- Lindsay Planer (All Music)1. Caravan
2. Sweet 'n' Sour
3. In The Wee Small Hours Of The Morning
4. Sweet 'n' Sour [Alternate Take] *
5. This Is For Albert
*Bonus Track (From The Same Sessions. Not On The Original LP)$27.99180 Gram Audiophile Virgin Vinyl LP - Sealed Buy Now
Blues A Plenty (Out Of Stock)Mastered by George Marino at Sterling Sound
...these are all truly classic Verve titles that you simply don't want to miss...most importantly, the sound of these reissues is nothing short of astounding. Particularly the early Billie and Ella mono records are incredible treasures of sonic beauty. I'd definitely ask Santa for the whole set, or, if you want to cherry pick, the most classic titles. Whatever you decide, you owe yourself at least a half dozen! Winner of a 2012 Positive Feedback Online Writers' Choice Award - Danny Kaey, Positive Feedback Online, November/December 2011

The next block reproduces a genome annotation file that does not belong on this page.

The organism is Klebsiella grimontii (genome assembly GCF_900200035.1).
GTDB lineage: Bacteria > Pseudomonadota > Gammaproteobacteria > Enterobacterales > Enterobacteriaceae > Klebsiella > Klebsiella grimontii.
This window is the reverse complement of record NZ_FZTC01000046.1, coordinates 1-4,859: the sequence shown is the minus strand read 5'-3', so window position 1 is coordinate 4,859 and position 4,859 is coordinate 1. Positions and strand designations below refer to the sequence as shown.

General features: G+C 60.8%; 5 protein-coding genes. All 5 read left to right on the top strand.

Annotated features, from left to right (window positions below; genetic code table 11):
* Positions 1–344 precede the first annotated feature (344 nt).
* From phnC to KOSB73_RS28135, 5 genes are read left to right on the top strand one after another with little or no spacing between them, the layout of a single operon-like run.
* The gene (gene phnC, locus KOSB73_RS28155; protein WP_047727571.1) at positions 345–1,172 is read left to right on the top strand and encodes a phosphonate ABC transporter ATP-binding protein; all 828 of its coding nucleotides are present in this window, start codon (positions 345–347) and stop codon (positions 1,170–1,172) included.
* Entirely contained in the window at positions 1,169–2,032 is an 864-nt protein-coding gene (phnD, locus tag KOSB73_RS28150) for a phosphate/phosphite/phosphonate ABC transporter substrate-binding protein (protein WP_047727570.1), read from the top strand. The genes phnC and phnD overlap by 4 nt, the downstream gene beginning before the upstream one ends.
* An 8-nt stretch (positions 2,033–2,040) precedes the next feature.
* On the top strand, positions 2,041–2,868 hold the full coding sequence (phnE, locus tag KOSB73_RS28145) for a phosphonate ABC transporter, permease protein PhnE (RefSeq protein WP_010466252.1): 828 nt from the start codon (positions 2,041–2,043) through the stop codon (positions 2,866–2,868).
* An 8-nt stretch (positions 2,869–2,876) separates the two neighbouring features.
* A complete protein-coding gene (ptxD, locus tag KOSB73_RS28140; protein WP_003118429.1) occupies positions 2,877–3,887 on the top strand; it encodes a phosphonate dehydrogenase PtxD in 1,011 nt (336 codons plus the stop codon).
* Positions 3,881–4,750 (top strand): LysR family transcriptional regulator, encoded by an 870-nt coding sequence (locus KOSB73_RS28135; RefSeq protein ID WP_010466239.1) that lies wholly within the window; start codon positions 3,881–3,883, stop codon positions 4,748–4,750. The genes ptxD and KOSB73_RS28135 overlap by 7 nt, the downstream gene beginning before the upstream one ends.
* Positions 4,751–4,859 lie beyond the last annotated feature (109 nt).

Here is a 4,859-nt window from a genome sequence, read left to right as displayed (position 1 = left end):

One of the giants of the alto saxophone, Johnny Hodges was perhaps the most important soloist and sideman in Duke Ellington's orchestra from 1928 up to Hodges' death in 1970. The self-taught player made many solo forays during his long career - one of his '50s outfits included a young John Coltrane - but history remembers Hodges for his virtuosic sidemanship, particularly his sensitive rendering of ballads.
Originally released in 1958.
This title is not eligible for discount.1. I Didn't Know About You
2. Cool Your Motor
3. Gone With The Wind
4. Honey Hill
6. Don't Take Your Love From Me
7. Saturday Afternoon Blues
8. Satin Doll
9. Reeling and Rocking$74.99200 Gram Audiophile Virgin Vinyl LP 45RPM - Sealed Temporarily out of stock